Upholding Beanstalk values is essential, we ask our reading helpers to be role models for children so it’s important we are the same for them. We need to inspire. RTEs are responsible for the entire volunteer journey so we must be systematic, able to balance activities, and manage time to ensure there’s a constant supply of suitable applicants who have been vetted and trained.

What is the most rewarding part of your job?

Getting positive feedback. A reading helper who I interviewed and trained this year said that helping three children in school was the highlight of his week. Or when I bumped into the Deputy Head of one of the schools we work in and she came over to say what a difference their Beanstalk reading helper is making. I interviewed their reading helper soon after she retired from teaching; she was delighted to go into a small school, close to her home, that requested a Beanstalk reading helper for the first time. When Ofsted visited the school it was more than serendipity; inspectors saw her at work and congratulated the school on its successful partnership with Beanstalk. There’s nothing more rewarding than knowing that your work has made a difference to the lives of children.

Current vacancies at Beanstalk 

Interested in fundraising? We talk to Alexis Nielson, a Fundraising Officer at our London office...

"My role supports the Corporate Partnerships Manager in looking after and developing new corporate partnerships, as well as managing individual donors and community fundraisers. I also perform administrative tasks to ensure the smooth running of our department"

What kind of projects do you work on?

Currently I’m working on two main projects. One aims to involve both Beanstalk and non-Beanstalk schools in fundraising for us. We put together a fantastic read-a-thon pack last year and we are hoping it will be off to a flying start this year! The second involves companies in a business challenge called Gold Rush. Imagine a cross between the Apprentice and Dragon’s Den - it’s as much fun as it sounds!

What does your average day entail?

An advantage of working in a small organisation is that no two days are ever the same. One day I might write an appeal letter for our individual supporters, the next I’ll be pitching to a new potential corporate supporter, and at the weekend cheering on our participants at a challenge event.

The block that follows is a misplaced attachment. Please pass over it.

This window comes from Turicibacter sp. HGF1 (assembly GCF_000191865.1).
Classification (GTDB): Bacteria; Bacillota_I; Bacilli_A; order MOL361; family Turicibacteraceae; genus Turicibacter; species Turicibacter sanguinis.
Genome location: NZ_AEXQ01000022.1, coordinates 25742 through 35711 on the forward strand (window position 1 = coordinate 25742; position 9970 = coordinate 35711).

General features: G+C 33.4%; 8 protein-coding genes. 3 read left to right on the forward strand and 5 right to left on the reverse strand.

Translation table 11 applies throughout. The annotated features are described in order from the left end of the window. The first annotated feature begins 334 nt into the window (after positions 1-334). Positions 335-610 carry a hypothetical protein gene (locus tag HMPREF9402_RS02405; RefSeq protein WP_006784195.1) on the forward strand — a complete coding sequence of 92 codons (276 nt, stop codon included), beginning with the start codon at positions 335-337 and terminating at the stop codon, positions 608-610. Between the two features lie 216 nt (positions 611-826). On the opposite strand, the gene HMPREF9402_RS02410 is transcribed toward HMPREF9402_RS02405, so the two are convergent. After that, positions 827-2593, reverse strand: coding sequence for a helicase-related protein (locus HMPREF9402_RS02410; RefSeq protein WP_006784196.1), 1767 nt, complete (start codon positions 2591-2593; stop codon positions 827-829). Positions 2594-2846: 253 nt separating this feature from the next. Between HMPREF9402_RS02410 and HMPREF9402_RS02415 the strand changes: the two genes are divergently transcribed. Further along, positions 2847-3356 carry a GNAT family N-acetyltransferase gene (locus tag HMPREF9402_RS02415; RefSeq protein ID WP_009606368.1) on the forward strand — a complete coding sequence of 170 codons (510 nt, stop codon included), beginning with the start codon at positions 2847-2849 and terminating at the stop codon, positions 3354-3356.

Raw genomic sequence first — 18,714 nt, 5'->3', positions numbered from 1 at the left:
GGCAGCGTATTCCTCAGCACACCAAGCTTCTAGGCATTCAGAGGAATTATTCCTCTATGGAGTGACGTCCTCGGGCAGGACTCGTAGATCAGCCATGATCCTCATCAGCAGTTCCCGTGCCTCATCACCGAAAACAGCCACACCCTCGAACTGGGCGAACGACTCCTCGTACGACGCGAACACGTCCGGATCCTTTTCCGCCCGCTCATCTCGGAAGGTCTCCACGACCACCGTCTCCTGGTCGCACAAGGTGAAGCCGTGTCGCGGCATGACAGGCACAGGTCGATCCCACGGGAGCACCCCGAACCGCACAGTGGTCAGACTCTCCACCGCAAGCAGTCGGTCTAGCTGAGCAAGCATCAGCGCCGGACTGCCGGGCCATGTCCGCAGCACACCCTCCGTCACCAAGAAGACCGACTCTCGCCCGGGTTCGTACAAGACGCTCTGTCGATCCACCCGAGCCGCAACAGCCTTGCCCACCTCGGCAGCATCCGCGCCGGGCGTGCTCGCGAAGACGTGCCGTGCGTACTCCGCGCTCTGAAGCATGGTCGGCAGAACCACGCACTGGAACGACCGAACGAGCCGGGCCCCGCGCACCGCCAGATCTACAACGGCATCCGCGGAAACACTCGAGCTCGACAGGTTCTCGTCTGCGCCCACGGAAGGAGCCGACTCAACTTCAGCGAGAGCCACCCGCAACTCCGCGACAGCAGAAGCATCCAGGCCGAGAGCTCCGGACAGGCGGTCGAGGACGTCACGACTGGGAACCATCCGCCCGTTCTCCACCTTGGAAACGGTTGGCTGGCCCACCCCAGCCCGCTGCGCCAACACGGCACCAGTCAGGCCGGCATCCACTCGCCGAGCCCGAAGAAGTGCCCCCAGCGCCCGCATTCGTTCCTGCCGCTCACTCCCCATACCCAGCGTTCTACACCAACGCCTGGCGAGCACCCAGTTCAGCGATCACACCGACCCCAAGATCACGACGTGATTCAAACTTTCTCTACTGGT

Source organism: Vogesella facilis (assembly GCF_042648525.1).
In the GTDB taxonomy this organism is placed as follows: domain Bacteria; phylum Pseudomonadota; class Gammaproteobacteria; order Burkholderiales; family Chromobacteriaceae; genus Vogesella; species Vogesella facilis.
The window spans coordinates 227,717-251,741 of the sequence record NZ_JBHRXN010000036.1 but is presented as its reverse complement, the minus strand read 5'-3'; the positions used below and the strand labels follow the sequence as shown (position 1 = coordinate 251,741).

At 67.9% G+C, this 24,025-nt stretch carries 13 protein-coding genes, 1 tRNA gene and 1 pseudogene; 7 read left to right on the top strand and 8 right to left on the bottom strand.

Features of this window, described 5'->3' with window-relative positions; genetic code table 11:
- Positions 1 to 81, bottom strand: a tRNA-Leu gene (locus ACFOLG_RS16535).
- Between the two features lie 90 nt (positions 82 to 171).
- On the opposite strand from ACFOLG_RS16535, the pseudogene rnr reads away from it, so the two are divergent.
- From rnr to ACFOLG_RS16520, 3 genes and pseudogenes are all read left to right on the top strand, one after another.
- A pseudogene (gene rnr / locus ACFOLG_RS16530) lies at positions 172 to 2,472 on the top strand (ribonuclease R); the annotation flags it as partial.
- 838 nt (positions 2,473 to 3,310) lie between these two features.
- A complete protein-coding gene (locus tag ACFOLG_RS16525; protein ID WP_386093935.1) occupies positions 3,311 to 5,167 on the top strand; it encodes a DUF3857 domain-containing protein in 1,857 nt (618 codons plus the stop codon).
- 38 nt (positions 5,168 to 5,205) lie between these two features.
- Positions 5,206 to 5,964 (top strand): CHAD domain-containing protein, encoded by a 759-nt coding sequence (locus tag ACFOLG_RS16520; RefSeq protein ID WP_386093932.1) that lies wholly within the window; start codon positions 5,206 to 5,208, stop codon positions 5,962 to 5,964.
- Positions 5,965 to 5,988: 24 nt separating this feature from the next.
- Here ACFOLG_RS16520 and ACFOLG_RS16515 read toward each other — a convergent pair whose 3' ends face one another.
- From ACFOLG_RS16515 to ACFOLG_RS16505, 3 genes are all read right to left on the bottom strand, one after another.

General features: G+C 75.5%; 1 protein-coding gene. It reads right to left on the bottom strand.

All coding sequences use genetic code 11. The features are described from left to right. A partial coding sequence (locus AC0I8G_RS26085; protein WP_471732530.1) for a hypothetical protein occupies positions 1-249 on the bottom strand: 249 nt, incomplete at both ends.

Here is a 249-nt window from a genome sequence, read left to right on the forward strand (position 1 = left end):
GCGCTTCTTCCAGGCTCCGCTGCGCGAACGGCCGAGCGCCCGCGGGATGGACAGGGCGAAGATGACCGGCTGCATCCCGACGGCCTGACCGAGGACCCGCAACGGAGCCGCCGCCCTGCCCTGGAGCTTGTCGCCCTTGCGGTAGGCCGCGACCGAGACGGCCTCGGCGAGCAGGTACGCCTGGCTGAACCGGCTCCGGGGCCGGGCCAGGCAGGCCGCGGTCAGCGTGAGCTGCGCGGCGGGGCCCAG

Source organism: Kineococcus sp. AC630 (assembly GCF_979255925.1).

What are your key tasks?

My key tasks can be divided into three categories. I look after our regular donors, fundraisers and supporters to ensure they have a great experience with Beanstalk and feel part of our family. I also manage a number of corporate partnerships, including several employee volunteering schemes. Finally, I perform administrative tasks such as maintaining our customer relationship database and managing our finances.

Why did you get into charity work?

I grew up knowing that I wanted to get into the third sector. Work is such an important part of our lives and I can’t imagine being in a job where I’m not giving back to the society I live in. I was fortunate to grow up in a supportive environment and benefit from a good education. I want to work towards ensuring everyone has that same chance to thrive and develop.

What skills do you need?

Patience, confidence and interpersonal skills are a must for fundraisers – the majority of your time is spent interacting with current or potential donors. Resilience is also essential, you need to accept that you will be turned down many, many times! Finally, flexibility and enthusiasm is essential in a small organisation where you end up involved in unexpected tasks. This could be watching someone getting gunged, running across London to plan a literary treasure hunt, or playing dodgeball in homemade beanstalk outfits!

What is the most rewarding part of your job?

Meeting children who benefit from our service and the fantastic reading helpers who deliver it. Being able to see the impact of our work and seeing just how worthwhile it all is! Interacting with our donors and supporters definitely deserves a mention too, it’s amazing to see how dedicated and generous the public is. They are willing to go to such lengths to support causes they feel passionate about, which is truly inspiring as a fundraiser.

Feeling inspired? Visit our jobs page to see the current vacancies at Beanstalk